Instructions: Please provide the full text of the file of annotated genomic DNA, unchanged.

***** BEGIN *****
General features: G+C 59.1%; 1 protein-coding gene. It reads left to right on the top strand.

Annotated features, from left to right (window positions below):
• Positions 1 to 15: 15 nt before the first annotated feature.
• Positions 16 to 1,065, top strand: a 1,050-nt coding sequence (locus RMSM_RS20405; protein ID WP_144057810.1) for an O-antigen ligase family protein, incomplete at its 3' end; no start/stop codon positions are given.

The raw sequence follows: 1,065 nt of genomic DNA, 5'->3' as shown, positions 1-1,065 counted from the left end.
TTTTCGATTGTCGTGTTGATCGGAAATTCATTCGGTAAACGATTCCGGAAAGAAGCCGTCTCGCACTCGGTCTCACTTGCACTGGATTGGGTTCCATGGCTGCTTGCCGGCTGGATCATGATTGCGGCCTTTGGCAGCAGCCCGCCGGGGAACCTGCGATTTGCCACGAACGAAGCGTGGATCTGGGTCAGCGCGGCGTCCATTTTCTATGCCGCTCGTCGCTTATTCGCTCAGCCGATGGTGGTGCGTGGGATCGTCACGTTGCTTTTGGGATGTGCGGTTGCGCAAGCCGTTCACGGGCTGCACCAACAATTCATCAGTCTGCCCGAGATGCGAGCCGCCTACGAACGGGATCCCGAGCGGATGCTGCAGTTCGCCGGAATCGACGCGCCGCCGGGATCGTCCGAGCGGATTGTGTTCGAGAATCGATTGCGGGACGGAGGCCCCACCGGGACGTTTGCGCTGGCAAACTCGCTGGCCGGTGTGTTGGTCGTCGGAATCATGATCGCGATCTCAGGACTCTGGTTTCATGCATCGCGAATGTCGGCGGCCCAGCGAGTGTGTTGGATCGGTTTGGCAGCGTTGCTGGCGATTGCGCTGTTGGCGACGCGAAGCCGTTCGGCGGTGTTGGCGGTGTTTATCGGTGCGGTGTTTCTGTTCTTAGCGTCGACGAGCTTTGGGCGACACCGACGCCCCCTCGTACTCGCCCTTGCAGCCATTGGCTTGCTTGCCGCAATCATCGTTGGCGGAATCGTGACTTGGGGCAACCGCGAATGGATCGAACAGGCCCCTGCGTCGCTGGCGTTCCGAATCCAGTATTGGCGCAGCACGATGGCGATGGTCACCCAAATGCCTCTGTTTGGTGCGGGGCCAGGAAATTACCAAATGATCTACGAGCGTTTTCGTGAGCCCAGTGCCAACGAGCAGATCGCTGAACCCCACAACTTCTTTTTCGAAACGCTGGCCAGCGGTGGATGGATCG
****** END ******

General features: G+C 59.1%; 1 protein-coding gene. It reads left to right on the top strand.

Annotated features, from left to right (window positions below):
• Positions 1 to 15: 15 nt before the first annotated feature.
• Positions 16 to 1,065, top strand: a 1,050-nt coding sequence (locus RMSM_RS20405; protein ID WP_144057810.1) for an O-antigen ligase family protein, incomplete at its 3' end; no start/stop codon positions are given.

The raw sequence follows: 1,065 nt of genomic DNA, 5'->3' as shown, positions 1-1,065 counted from the left end.
TTTTCGATTGTCGTGTTGATCGGAAATTCATTCGGTAAACGATTCCGGAAAGAAGCCGTCTCGCACTCGGTCTCACTTGCACTGGATTGGGTTCCATGGCTGCTTGCCGGCTGGATCATGATTGCGGCCTTTGGCAGCAGCCCGCCGGGGAACCTGCGATTTGCCACGAACGAAGCGTGGATCTGGGTCAGCGCGGCGTCCATTTTCTATGCCGCTCGTCGCTTATTCGCTCAGCCGATGGTGGTGCGTGGGATCGTCACGTTGCTTTTGGGATGTGCGGTTGCGCAAGCCGTTCACGGGCTGCACCAACAATTCATCAGTCTGCCCGAGATGCGAGCCGCCTACGAACGGGATCCCGAGCGGATGCTGCAGTTCGCCGGAATCGACGCGCCGCCGGGATCGTCCGAGCGGATTGTGTTCGAGAATCGATTGCGGGACGGAGGCCCCACCGGGACGTTTGCGCTGGCAAACTCGCTGGCCGGTGTGTTGGTCGTCGGAATCATGATCGCGATCTCAGGACTCTGGTTTCATGCATCGCGAATGTCGGCGGCCCAGCGAGTGTGTTGGATCGGTTTGGCAGCGTTGCTGGCGATTGCGCTGTTGGCGACGCGAAGCCGTTCGGCGGTGTTGGCGGTGTTTATCGGTGCGGTGTTTCTGTTCTTAGCGTCGACGAGCTTTGGGCGACACCGACGCCCCCTCGTACTCGCCCTTGCAGCCATTGGCTTGCTTGCCGCAATCATCGTTGGCGGAATCGTGACTTGGGGCAACCGCGAATGGATCGAACAGGCCCCTGCGTCGCTGGCGTTCCGAATCCAGTATTGGCGCAGCACGATGGCGATGGTCACCCAAATGCCTCTGTTTGGTGCGGGGCCAGGAAATTACCAAATGATCTACGAGCGTTTTCGTGAGCCCAGTGCCAACGAGCAGATCGCTGAACCCCACAACTTCTTTTTCGAAACGCTGGCCAGCGGTGGATGGATCG